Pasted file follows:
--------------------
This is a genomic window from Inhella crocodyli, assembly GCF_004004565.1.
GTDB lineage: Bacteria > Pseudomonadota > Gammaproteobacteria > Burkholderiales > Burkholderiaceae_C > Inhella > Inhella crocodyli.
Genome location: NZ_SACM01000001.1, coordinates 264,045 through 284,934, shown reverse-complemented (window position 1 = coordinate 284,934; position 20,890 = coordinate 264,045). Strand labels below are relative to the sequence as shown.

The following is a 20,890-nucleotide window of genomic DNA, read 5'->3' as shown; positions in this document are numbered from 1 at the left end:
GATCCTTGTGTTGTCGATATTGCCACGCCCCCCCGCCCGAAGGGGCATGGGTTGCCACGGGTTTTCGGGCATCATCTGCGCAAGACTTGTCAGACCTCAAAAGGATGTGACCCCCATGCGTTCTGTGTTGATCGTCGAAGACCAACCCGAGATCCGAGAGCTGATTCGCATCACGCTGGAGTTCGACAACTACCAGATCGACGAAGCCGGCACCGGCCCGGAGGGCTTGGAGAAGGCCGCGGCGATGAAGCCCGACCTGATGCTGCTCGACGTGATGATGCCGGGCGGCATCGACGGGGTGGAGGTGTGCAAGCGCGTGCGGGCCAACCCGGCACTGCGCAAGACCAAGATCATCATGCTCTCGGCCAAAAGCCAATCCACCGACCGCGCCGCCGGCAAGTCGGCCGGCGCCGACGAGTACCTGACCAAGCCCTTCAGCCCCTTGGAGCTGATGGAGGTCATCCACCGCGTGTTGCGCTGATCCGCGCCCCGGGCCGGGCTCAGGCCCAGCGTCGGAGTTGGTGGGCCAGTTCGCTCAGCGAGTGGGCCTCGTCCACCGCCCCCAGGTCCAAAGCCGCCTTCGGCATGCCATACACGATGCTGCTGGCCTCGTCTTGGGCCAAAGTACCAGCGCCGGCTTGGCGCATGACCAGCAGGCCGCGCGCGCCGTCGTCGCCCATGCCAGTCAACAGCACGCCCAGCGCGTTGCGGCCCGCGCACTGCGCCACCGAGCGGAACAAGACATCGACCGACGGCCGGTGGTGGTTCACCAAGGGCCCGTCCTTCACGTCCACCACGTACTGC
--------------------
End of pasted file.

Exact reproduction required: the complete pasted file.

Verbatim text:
This is a genomic window from Inhella crocodyli, assembly GCF_004004565.1.
GTDB lineage: Bacteria > Pseudomonadota > Gammaproteobacteria > Burkholderiales > Burkholderiaceae_C > Inhella > Inhella crocodyli.
Genome location: NZ_SACM01000001.1, coordinates 264,045 through 284,934, shown reverse-complemented (window position 1 = coordinate 284,934; position 20,890 = coordinate 264,045). Strand labels below are relative to the sequence as shown.

The following is a 20,890-nucleotide window of genomic DNA, read 5'->3' as shown; positions in this document are numbered from 1 at the left end:
GATCCTTGTGTTGTCGATATTGCCACGCCCCCCCGCCCGAAGGGGCATGGGTTGCCACGGGTTTTCGGGCATCATCTGCGCAAGACTTGTCAGACCTCAAAAGGATGTGACCCCCATGCGTTCTGTGTTGATCGTCGAAGACCAACCCGAGATCCGAGAGCTGATTCGCATCACGCTGGAGTTCGACAACTACCAGATCGACGAAGCCGGCACCGGCCCGGAGGGCTTGGAGAAGGCCGCGGCGATGAAGCCCGACCTGATGCTGCTCGACGTGATGATGCCGGGCGGCATCGACGGGGTGGAGGTGTGCAAGCGCGTGCGGGCCAACCCGGCACTGCGCAAGACCAAGATCATCATGCTCTCGGCCAAAAGCCAATCCACCGACCGCGCCGCCGGCAAGTCGGCCGGCGCCGACGAGTACCTGACCAAGCCCTTCAGCCCCTTGGAGCTGATGGAGGTCATCCACCGCGTGTTGCGCTGATCCGCGCCCCGGGCCGGGCTCAGGCCCAGCGTCGGAGTTGGTGGGCCAGTTCGCTCAGCGAGTGGGCCTCGTCCACCGCCCCCAGGTCCAAAGCCGCCTTCGGCATGCCATACACGATGCTGCTGGCCTCGTCTTGGGCCAAAGTACCAGCGCCGGCTTGGCGCATGACCAGCAGGCCGCGCGCGCCGTCGTCGCCCATGCCAGTCAACAGCACGCCCAGCGCGTTGCGGCCCGCGCACTGCGCCACCGAGCGGAACAAGACATCGACCGACGGCCGGTGGTGGTTCACCAAGGGCCCGTCCTTCACGTCCACCACGTACTGC